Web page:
What is MFA Bombing and How You Can Fight It

Updated 10/25/2022

Cybersecurity

What is MFA Bombing and How You Can Fight It

Multifactor authentication (MFA) is a layered approach to security where an application requires a user to provide two or more credentials to log in to a system. Often, the application will send a one-time password or a prompt to the user's device to verify their identity.

The idea is that even if a cybercriminal has a user's password, they may not have another form of verification to complete the login process. Unfortunately, hackers have discovered ways to take advantage of these methods with MFA Prompt Bombing.

What Is It?

MFA Prompt Bombing is a form of social engineering that takes advantage of "MFA fatigue," a situation where users get annoyed by an onslaught of prompts to verify their identity when using multifactor authentication. Often users will unknowingly accept an authentication attempt that's part of a cyber-attack.

The more recent and stronger forms of MFA are based on a framework called FIDO2. These types of MFA involve fingerprints, device cameras, and dedicated security keys to allow access and provide a more effortless user experience. Unfortunately, many organizations have yet to adopt these newer forms of MFA.

With the older methods of MFA, such as one-time passwords sent via SMS, criminals will flood a user with requests to annoy the victim, hoping they will enter their second-factor authentication to get the prompts to stop. It's even easier if the platform already supports push notifications. Then, one tap is all it takes to let the hackers take over. Often, the criminal can access the MFA enrollment portal and enroll their own device.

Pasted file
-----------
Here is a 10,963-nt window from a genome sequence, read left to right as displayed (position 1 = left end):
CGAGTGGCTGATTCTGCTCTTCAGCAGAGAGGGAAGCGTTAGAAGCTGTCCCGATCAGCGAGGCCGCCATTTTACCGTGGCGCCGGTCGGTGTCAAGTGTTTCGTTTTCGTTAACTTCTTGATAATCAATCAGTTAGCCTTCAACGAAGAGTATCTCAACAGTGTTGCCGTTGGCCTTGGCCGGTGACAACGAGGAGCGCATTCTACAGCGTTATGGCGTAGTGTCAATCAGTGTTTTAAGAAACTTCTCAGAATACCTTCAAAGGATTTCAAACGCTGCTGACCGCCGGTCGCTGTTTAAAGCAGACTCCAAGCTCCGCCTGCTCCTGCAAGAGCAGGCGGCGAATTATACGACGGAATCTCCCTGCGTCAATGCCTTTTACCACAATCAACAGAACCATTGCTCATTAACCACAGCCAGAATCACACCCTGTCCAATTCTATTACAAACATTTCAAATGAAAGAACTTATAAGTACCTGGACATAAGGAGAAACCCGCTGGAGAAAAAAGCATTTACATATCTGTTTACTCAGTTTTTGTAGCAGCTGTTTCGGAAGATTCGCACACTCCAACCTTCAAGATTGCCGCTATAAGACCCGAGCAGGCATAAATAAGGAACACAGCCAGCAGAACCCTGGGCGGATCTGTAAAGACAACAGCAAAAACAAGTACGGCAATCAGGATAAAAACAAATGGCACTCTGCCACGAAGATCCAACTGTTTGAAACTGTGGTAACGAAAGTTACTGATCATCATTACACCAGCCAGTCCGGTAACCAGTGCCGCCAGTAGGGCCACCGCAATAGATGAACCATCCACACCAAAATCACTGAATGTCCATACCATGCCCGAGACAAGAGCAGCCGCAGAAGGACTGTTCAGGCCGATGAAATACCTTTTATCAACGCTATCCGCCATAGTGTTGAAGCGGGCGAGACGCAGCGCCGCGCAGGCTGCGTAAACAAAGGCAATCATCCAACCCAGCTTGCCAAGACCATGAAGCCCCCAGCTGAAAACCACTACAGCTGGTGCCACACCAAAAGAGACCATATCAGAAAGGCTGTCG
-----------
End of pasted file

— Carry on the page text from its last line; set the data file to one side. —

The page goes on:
A hacking group called Lapsus$ has recently used this technique and successfully breached organizations such as Microsoft, Okta, and Nvidia. A member claimed they were able to log in to an employee's VPN on their laptop without anyone's knowledge.

Other methods of MFA Prompt Bombing include sending one or two prompts daily to the user. This attracts less attention, but it can still grind a victim down over time. Some criminals have also been known to call their targets, posing as members of their company and asking them to send an MFA request as part of a company process. It leaves organizations questioning their previously foolproof means of protection.

How You Can Fight It

One of the best ways to fight MFA Prompt Bombing is by implementing Risk-Based Authentication (RBA). RBA is a method where a user logging in is scored against a set of criteria during the authentication process that determines whether access is granted or denied.

For example, suppose someone is accessing their bank account from a device they usually don't use. In that case, they may be asked to answer more security questions or verify their identity in another way. Access will be denied if the system determines the risk is too high.

RBA can include criteria such as the following:

  • location
  • device familiarity
  • time of day
  • IP address
  • browser information
  • user ID
  • password
  • login trends

It's no secret that passwords alone are insufficient for keeping data secure. MFA of any kind is considered a best cybersecurity practice, but businesses need to understand that the older versions are more vulnerable than before. Upgrading to FIDO-2 compliant MFA and Risk-based authentication can significantly improve data security.

Resources:

  1. https://www.loginradius.com/blog/identity/mfa-prompt-bombing-businesses/
  2. https://www.pingidentity.com/en/resources/identity-fundamentals/authentication/risk-based-authentication.html
  3. https://www.wired.com/story/multifactor-authentication-prompt-bombing-on-the-rise/
  4. https://www.cisa.gov/publication/multi-factor-authentication-mfa